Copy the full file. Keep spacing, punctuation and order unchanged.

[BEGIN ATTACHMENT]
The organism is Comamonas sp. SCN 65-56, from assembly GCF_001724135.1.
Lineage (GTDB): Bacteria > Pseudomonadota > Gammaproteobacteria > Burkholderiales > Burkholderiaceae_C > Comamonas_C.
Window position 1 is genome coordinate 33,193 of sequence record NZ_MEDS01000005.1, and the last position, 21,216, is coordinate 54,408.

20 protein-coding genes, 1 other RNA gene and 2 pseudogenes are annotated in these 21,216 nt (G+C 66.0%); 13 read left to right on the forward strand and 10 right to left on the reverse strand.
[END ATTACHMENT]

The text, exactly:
The organism is Comamonas sp. SCN 65-56, from assembly GCF_001724135.1.
Lineage (GTDB): Bacteria > Pseudomonadota > Gammaproteobacteria > Burkholderiales > Burkholderiaceae_C > Comamonas_C.
Window position 1 is genome coordinate 33,193 of sequence record NZ_MEDS01000005.1, and the last position, 21,216, is coordinate 54,408.

20 protein-coding genes, 1 other RNA gene and 2 pseudogenes are annotated in these 21,216 nt (G+C 66.0%); 13 read left to right on the forward strand and 10 right to left on the reverse strand.